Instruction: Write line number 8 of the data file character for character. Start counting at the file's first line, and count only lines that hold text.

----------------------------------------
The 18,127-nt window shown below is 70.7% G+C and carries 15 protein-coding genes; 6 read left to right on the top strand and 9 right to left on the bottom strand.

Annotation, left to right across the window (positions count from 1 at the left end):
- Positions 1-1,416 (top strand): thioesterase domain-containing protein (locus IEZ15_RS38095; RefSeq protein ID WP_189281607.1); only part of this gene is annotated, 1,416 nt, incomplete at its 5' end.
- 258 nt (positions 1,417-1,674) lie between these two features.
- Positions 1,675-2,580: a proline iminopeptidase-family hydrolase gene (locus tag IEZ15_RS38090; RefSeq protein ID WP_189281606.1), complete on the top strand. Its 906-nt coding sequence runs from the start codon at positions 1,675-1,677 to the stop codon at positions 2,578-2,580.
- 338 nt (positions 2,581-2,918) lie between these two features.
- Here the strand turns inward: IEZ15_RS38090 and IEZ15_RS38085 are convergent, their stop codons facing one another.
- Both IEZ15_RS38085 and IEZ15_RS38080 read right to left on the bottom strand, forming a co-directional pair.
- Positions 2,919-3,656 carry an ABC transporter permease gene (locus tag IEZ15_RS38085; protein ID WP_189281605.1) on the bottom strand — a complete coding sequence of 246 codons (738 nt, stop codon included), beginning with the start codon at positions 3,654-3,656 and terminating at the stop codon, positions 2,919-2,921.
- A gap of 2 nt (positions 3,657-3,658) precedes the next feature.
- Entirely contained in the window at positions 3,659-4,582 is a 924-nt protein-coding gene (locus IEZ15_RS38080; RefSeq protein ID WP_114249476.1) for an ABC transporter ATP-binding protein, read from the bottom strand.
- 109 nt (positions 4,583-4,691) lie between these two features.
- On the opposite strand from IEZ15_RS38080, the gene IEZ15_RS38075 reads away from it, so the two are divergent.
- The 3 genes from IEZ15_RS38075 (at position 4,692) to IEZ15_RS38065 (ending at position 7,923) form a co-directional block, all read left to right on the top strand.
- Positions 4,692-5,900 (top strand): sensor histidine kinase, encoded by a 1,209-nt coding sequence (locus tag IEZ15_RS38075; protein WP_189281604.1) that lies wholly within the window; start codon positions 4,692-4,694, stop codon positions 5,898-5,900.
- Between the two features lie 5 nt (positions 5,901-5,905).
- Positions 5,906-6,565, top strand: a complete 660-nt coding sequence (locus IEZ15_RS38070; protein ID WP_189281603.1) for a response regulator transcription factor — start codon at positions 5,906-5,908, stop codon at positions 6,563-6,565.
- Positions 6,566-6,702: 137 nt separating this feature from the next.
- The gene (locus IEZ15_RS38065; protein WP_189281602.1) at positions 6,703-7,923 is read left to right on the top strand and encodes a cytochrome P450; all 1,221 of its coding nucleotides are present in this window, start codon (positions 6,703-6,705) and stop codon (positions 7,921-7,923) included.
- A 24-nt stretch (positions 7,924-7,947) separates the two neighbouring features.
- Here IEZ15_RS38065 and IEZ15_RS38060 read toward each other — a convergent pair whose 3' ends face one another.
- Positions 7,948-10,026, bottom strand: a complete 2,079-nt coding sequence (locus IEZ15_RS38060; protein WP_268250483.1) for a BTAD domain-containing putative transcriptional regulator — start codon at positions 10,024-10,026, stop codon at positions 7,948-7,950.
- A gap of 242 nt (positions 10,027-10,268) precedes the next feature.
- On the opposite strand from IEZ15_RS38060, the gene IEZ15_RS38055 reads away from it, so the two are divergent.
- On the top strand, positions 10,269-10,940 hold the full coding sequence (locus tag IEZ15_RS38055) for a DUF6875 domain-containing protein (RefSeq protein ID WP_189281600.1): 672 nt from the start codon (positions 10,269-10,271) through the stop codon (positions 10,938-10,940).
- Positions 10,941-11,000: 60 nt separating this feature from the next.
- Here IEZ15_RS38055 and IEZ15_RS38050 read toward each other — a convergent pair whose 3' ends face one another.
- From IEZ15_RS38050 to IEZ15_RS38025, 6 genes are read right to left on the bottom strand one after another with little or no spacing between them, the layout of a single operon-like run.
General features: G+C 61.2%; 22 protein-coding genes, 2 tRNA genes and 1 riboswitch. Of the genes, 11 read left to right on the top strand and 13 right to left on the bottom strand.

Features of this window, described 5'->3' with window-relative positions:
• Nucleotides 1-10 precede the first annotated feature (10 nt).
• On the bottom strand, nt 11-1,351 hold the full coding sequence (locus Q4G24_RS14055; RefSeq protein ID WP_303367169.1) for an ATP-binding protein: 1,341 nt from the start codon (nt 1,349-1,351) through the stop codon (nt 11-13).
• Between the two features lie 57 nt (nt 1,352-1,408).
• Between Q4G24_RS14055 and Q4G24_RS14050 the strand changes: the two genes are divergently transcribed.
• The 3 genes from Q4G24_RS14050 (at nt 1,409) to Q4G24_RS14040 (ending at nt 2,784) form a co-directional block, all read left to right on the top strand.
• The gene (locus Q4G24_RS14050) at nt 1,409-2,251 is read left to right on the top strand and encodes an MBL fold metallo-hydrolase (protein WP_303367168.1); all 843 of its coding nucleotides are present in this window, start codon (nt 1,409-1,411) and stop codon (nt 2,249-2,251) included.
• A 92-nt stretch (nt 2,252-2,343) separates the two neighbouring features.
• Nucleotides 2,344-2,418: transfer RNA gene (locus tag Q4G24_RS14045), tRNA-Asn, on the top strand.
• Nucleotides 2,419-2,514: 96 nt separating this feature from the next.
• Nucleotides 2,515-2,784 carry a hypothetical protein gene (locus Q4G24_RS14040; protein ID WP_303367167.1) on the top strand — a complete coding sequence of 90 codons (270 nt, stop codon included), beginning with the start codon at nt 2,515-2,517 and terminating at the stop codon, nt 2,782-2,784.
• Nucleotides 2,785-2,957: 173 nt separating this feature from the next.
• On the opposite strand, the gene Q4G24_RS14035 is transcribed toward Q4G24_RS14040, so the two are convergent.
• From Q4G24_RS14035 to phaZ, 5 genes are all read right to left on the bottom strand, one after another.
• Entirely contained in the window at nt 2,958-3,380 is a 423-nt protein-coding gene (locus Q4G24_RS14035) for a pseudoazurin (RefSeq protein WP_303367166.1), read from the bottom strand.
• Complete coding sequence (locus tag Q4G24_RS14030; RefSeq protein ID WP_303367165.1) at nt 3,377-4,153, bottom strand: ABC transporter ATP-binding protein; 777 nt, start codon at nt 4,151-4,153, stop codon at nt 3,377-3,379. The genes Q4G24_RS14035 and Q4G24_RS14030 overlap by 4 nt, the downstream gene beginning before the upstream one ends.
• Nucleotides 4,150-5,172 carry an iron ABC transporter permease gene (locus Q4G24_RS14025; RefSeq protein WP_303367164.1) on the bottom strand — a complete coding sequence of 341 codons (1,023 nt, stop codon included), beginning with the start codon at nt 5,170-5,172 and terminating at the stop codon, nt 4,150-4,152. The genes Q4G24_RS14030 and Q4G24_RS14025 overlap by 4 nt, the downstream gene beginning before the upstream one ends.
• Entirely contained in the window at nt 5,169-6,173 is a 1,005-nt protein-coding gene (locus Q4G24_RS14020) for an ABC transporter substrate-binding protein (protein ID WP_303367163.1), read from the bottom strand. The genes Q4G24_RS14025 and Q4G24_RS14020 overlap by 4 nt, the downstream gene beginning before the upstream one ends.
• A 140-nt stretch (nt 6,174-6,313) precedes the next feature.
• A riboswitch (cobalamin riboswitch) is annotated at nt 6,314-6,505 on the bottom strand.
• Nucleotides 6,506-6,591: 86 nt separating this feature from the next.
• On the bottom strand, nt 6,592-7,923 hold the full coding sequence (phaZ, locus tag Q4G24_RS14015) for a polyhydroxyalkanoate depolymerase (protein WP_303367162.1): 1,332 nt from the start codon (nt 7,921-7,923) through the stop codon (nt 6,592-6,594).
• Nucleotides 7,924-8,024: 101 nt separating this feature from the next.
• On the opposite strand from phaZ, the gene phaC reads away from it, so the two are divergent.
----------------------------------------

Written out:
- Both IEZ15_RS38085 and IEZ15_RS38080 read right to left on the bottom strand, forming a co-directional pair.